International Baccalaureate (IB)
What is an IB Education?
At the center of international education in the IB are students aged 3 to 19 with their own learning styles, strengths, and challenges. Students of all ages come to school with combinations of unique and shared patterns of values, knowledge, and experience of the world and their place in it.
Promoting open communication based on understanding and respect, the IB encourages students to become active, compassionate, lifelong learners. An IB education is holistic in nature—it is concerned with the whole person. Along with cognitive development, IB programmes address students’ social, emotional and physical well-being. They value and offer opportunities for students to become active and caring members of local, national and global communities; they focus attention on the values and outcomes of internationally minded learning described in the IB learner profile.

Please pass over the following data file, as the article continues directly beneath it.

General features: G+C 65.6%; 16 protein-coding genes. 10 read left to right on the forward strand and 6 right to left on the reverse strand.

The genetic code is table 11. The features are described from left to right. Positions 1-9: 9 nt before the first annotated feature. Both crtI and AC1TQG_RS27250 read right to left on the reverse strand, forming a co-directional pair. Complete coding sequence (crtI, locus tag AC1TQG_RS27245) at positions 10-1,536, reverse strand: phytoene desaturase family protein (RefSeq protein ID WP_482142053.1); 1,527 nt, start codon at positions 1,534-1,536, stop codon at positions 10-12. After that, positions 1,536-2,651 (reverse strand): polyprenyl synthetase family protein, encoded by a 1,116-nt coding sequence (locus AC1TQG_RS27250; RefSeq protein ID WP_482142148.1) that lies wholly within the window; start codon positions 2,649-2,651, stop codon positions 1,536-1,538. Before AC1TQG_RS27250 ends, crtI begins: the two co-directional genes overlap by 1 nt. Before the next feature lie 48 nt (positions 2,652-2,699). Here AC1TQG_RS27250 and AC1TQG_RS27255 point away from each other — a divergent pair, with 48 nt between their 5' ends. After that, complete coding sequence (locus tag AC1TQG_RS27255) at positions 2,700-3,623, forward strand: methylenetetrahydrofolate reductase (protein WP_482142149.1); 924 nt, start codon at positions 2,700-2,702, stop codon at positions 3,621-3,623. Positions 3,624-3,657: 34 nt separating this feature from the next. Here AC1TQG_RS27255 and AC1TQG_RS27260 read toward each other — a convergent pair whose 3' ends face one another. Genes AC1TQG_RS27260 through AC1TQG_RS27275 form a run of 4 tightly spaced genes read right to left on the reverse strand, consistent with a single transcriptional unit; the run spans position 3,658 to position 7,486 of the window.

IB learners strive to become inquirers, knowledgeable, thinkers, communicators, principled, open-minded, caring, risk-takers, balanced and reflective. These attributes represent a broad range of human capacities and responsibilities that go beyond intellectual development and academic success. They imply a commitment to help all members of the school community learn to respect themselves, others and the world around them.
IB programmes aim to increase access to the curriculum and engagement in learning for all students. Learning communities become more inclusive as they identify and remove barriers to learning and participation. Commitment to access and inclusion represents the IB learner profile in action.